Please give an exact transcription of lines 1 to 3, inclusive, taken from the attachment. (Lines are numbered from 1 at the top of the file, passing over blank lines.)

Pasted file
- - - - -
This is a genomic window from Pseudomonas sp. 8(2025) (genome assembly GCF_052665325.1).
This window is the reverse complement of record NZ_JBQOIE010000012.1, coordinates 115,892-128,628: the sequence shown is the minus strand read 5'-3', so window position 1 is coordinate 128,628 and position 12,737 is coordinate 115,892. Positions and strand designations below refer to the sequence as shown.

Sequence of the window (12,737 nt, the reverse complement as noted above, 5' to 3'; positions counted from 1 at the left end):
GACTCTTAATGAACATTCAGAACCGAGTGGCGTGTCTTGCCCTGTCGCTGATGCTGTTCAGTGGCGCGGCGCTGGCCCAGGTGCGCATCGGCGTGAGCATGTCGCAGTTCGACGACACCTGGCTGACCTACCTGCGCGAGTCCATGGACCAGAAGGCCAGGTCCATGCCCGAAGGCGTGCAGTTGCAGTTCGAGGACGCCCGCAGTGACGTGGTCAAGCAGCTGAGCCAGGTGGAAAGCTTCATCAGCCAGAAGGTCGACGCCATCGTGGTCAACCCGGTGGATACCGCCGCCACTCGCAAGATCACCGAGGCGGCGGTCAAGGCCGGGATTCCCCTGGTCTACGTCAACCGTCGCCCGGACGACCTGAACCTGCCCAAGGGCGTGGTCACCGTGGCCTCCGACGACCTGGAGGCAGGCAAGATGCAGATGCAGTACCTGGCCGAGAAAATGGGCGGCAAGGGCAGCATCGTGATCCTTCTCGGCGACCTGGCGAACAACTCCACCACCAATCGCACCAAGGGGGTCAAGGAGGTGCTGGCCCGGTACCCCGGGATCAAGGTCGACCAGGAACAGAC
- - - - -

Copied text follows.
This is a genomic window from Pseudomonas sp. 8(2025) (genome assembly GCF_052665325.1).
This window is the reverse complement of record NZ_JBQOIE010000012.1, coordinates 115,892-128,628: the sequence shown is the minus strand read 5'-3', so window position 1 is coordinate 128,628 and position 12,737 is coordinate 115,892. Positions and strand designations below refer to the sequence as shown.

Sequence of the window (12,737 nt, the reverse complement as noted above, 5' to 3'; positions counted from 1 at the left end):